A stimuli-responsive self-actuating 3D-printed material capable of performing complex timed functions and simple logical operations in response to multiple stimuli.
Mechanical systems with nonlinear properties are known to be highly sensitive to structural changes, particularly at geometric branch points. Such stimuli-responsive materials are useful for creating active materials with applications in microfluidics, medical devices, and robotics. However, available systems exhibit variable functionality due to high sensitivity to stimuli and low controllability of structural changes. Current technologies require rigid electronics, wires, control systems, or human intervention for proper function, which limits their use in many environments.
The technology is a stimuli-responsive anisotropic composite material that autonomously and reversibly changes structure upon contact with a defined trigger. The actuation is driven by the release of internal stresses accumulated due to the response of the anisotropic material to the external stimuli. The functionality of the material is coupled with Finite Element Analysis calculations to determine the optimal geometry for desired functions. The result is a self-powered device capable of performing simple logical operations and precisely timed resettable movements and is scalable from microscopic to building-size scales.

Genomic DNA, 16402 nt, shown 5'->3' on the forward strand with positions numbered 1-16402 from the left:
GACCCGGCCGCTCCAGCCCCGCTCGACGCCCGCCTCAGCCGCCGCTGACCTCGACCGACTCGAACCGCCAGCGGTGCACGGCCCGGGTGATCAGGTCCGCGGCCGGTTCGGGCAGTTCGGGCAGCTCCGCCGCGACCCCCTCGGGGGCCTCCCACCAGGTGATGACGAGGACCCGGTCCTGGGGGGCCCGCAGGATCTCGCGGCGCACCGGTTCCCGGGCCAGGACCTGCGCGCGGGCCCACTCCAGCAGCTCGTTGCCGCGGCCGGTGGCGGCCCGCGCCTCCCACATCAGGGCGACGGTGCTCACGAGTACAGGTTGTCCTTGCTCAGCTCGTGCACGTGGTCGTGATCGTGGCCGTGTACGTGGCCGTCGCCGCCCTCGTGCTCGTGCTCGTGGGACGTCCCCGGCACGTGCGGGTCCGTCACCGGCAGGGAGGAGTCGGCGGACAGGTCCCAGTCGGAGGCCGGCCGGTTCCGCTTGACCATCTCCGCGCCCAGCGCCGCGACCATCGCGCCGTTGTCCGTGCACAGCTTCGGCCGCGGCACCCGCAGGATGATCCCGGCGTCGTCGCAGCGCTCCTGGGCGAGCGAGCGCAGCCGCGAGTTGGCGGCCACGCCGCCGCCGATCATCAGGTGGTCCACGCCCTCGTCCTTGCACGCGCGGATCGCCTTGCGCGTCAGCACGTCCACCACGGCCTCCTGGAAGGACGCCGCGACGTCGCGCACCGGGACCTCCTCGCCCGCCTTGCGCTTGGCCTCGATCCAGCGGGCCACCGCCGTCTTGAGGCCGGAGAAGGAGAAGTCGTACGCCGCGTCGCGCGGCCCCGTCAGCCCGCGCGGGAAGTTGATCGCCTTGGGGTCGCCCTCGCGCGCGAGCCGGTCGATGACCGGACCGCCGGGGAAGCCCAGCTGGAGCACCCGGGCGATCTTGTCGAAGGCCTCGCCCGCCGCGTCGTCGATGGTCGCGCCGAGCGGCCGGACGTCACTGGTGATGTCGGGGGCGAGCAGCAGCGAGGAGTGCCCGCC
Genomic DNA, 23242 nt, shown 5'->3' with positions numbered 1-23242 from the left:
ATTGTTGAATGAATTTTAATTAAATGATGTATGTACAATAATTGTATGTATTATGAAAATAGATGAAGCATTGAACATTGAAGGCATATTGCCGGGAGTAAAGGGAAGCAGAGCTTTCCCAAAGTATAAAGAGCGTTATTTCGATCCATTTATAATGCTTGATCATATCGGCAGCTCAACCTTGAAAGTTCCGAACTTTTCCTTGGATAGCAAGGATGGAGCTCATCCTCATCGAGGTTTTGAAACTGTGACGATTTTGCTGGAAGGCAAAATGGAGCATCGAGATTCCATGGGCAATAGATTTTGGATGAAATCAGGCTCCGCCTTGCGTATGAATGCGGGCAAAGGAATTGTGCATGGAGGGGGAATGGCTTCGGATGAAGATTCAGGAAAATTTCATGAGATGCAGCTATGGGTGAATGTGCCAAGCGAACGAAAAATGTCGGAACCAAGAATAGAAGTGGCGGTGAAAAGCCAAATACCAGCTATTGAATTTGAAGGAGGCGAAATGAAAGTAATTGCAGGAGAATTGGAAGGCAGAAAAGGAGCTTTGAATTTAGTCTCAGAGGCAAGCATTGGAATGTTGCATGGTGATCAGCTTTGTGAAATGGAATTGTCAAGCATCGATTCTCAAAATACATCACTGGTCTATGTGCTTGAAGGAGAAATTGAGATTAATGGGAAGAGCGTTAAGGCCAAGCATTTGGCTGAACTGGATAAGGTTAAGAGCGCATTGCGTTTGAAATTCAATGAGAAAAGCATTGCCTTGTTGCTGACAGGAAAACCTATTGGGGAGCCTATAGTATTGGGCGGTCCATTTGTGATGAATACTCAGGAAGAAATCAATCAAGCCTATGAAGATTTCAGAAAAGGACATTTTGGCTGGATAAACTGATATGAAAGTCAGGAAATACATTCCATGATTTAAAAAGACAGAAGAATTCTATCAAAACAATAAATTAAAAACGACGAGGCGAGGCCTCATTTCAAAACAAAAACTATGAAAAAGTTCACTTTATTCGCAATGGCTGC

- Combined structural and functional control over the material
- The structure-material combination is a sensor, actuator, and device all in one
- No need for external power or control systems
- Autonomously and reversibly changes structure
- Optimizable geometry for particular tasks.
- Self-powered remote single-task devices
- Biomedical devices, particularly for drug delivery
- Soft robotics
- Deployable structures